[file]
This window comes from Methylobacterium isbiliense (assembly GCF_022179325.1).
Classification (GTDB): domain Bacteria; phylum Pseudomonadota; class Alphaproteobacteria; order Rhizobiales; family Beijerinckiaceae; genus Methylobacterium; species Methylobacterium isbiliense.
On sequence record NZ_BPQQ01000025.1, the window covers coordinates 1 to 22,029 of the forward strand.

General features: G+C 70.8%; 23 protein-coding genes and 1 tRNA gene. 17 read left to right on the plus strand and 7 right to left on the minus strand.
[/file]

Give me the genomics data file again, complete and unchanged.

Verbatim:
This window comes from Methylobacterium isbiliense (assembly GCF_022179325.1).
Classification (GTDB): domain Bacteria; phylum Pseudomonadota; class Alphaproteobacteria; order Rhizobiales; family Beijerinckiaceae; genus Methylobacterium; species Methylobacterium isbiliense.
On sequence record NZ_BPQQ01000025.1, the window covers coordinates 1 to 22,029 of the forward strand.

General features: G+C 70.8%; 23 protein-coding genes and 1 tRNA gene. 17 read left to right on the plus strand and 7 right to left on the minus strand.